Tag Archives: Philip Warwick

INTRODUCTION of the author & entrepreneur Peter Wilcock (a guest post by Philip Warwick)

The Business Whisperer This week, Philip Warwick, Senior Teaching Fellow at Durham University Business School, UK, introduces the author Peter Wilcock who visited Durham in November this year. Wilcock’s new book “The Business Whisperer” helps budding entrepreneurs to develop the tools they need to be successful business people. 

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Filed under Book Review, Business, Education, Entrepreneurship, Europe, Management, Study Abroad, UK

Durham University, research and Harry Potter!

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Last week, I had the pleasure of meeting up with two GEM students currently studying at Durham University in the north of England and my colleague and good friend, Philip Warwick. As well as being a regular contributor to Global Ed, Philip has done some excellent research on strategy and the internationalization of British universities and we are currently working on a research project together in the same field. While I was there though, I asked the two students, Margot Stokes  and Janhaëlle Ribeiro-Storm to give their perspective on studying in the UK and life as an international student.  Continue reading

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Filed under Business Schools, Education, Exchange study programs, Great Britain, Intercultural, International studies, Management, Study Abroad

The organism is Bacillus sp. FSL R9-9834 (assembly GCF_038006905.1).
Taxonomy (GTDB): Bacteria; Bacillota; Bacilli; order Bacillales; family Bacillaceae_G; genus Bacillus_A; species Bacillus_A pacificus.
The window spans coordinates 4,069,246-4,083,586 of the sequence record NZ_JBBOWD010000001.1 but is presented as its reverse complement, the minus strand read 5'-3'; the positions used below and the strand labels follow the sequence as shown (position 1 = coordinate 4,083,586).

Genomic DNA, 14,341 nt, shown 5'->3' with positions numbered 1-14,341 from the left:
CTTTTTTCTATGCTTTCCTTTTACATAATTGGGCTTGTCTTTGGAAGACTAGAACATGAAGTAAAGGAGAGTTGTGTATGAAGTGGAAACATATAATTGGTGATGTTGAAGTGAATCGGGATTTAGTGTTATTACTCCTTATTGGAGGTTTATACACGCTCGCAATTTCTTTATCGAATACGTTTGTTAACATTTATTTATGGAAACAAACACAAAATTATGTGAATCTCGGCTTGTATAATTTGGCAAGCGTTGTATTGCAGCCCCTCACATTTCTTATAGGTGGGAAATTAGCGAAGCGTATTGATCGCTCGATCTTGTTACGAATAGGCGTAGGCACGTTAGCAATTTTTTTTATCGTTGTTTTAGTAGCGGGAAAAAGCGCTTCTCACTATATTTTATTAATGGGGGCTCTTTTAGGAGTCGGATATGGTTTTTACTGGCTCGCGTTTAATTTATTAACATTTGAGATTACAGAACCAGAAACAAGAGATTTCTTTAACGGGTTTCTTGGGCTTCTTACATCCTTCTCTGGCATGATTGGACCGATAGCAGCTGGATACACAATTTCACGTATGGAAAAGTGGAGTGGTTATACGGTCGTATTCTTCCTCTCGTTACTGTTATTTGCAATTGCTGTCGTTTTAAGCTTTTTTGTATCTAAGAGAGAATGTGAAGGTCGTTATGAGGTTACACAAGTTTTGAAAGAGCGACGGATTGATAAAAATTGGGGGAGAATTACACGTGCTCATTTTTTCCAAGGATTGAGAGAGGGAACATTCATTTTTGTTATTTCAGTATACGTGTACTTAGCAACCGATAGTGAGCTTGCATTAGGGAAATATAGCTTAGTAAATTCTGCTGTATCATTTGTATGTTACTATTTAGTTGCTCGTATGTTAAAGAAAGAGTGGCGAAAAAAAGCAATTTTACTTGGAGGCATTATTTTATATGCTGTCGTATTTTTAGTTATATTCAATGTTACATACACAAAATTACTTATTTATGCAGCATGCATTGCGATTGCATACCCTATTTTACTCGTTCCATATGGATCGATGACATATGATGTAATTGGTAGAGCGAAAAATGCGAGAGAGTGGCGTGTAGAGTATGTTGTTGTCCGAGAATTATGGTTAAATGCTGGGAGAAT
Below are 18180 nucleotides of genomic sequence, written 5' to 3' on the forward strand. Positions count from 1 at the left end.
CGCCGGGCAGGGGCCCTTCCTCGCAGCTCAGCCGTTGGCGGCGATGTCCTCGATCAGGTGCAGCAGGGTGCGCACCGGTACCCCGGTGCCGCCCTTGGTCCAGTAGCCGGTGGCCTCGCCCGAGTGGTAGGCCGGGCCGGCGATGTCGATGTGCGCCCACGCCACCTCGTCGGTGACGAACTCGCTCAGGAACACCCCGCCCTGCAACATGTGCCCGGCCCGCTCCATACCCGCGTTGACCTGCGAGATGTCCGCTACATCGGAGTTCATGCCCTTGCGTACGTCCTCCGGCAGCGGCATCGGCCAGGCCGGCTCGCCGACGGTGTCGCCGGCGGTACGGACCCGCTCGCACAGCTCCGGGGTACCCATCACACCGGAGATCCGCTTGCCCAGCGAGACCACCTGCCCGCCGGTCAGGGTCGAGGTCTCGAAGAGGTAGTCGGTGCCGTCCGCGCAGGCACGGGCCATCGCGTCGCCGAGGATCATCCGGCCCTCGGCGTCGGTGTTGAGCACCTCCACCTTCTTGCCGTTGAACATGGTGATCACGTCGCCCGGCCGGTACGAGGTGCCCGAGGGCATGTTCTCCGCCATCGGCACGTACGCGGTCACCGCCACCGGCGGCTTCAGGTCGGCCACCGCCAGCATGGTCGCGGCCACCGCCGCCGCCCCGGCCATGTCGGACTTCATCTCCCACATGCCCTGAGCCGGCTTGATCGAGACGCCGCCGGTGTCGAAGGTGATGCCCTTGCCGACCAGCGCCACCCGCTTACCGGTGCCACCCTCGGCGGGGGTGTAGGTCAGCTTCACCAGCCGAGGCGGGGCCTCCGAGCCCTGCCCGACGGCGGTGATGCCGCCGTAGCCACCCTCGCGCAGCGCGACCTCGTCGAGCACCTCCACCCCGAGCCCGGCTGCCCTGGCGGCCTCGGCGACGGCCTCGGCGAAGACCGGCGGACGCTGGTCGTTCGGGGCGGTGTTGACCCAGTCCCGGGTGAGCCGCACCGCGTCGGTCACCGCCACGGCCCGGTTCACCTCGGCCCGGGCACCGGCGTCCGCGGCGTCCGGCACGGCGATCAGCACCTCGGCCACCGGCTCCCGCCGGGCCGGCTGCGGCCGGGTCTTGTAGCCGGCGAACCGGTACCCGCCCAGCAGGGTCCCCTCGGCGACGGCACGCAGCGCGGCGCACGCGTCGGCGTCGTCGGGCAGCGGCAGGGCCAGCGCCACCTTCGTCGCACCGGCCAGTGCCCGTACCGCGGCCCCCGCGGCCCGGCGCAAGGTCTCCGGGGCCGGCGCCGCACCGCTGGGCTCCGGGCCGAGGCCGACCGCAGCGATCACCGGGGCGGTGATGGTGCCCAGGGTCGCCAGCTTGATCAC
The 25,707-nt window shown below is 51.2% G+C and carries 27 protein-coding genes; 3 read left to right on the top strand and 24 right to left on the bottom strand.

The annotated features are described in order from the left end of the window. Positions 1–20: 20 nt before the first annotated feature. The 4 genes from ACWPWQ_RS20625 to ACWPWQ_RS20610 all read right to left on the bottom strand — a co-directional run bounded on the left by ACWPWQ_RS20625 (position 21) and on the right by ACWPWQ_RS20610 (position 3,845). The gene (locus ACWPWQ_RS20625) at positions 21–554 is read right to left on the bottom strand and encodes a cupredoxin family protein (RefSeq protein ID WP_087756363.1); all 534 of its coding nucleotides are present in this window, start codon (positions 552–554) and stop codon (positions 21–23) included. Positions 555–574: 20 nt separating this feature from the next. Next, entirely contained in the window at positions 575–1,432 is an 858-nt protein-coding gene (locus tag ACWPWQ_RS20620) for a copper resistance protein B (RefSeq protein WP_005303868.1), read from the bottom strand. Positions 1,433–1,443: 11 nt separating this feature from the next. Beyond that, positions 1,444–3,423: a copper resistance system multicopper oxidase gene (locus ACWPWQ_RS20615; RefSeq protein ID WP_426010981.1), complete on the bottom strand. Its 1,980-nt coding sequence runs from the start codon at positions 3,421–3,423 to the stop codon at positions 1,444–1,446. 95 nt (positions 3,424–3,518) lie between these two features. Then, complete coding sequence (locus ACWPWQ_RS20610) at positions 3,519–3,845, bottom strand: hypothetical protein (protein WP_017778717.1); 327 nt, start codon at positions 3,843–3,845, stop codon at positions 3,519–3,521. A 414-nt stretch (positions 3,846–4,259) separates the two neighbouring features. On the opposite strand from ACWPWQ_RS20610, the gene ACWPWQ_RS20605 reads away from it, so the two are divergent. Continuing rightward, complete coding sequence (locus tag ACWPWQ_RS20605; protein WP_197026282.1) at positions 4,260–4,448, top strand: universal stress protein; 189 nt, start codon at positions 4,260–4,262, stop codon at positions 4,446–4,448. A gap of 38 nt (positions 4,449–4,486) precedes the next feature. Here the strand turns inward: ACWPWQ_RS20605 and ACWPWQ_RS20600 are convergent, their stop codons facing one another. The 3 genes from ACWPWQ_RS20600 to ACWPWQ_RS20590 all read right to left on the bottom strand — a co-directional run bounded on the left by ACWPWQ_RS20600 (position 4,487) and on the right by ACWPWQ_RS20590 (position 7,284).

Business school performance culture. Are we targeting the right things?

cover pic publish or perish

Those of us working in higher education at the moment must recognise that some of the targets to which are business schools work are leading to dysfunctional outcomes, for example staff being taken away from front line teaching and student support duties so that they can write articles for obscure academic journals.

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Filed under Business Schools, Great Britain, Guest Authors, Higher Education, Management, MBA, Research, Strategy

Global Power Struggles

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Two news stories grabbed my attention over the last few days.  In my opinion both are indicative of a where we are with globalisation and the shifting powerbases of the global economy.  First, Apple apologised for the perception that they showed arrogance to their Chinese customers.  Secondly, The Indian Government refused to extend the patent of a cancer drug made by Swiss Pharmaceutical giant, Novartis.

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Filed under Asia, Business, China, Economics, Guest Authors, India, Management

Does management work and does it have a future?

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I recently completed some research on the management and organisation of British universities, which concluded that despite being full of good intentions (in this case to internationalise their offering) they lacked the management experience and know-how to implement the changes necessary to implement their strategies.  Whilst it seemed fairly clear to me that what they needed to do was improve their management knowledge and know-how, it did not feel entirely comfortable for me to be saying this. After all I work at a Business School, one of whose primary functions is to provide management education to help managers develop their knowledge and know-how.

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Filed under Business Schools, Guest Authors, Higher Education, Management, MBA, Strategy